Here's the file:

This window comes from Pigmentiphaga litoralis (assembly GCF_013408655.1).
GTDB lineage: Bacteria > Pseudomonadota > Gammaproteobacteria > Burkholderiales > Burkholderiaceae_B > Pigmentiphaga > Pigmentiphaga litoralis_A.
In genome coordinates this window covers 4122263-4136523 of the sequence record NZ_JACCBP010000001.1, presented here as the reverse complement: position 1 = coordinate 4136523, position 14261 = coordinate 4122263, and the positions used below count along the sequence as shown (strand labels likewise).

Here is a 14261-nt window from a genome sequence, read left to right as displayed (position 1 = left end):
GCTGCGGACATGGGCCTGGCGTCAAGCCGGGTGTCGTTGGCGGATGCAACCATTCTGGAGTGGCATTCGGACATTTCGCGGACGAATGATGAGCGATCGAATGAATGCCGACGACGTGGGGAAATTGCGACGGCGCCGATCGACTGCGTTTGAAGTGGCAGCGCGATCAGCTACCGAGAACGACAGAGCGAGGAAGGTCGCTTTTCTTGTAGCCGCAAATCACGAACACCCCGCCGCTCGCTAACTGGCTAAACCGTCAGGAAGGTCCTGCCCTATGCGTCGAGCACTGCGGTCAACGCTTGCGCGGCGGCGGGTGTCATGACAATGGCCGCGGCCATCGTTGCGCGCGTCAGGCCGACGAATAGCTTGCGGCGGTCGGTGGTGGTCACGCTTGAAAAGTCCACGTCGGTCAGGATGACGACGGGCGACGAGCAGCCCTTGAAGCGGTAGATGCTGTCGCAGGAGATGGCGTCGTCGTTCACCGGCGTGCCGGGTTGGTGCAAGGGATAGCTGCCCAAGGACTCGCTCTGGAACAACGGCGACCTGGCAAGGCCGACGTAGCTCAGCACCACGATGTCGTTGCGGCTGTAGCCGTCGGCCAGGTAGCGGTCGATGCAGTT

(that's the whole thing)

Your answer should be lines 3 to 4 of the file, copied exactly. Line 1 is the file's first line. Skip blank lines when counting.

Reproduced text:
In genome coordinates this window covers 4122263-4136523 of the sequence record NZ_JACCBP010000001.1, presented here as the reverse complement: position 1 = coordinate 4136523, position 14261 = coordinate 4122263, and the positions used below count along the sequence as shown (strand labels likewise).

Here is a 14261-nt window from a genome sequence, read left to right as displayed (position 1 = left end):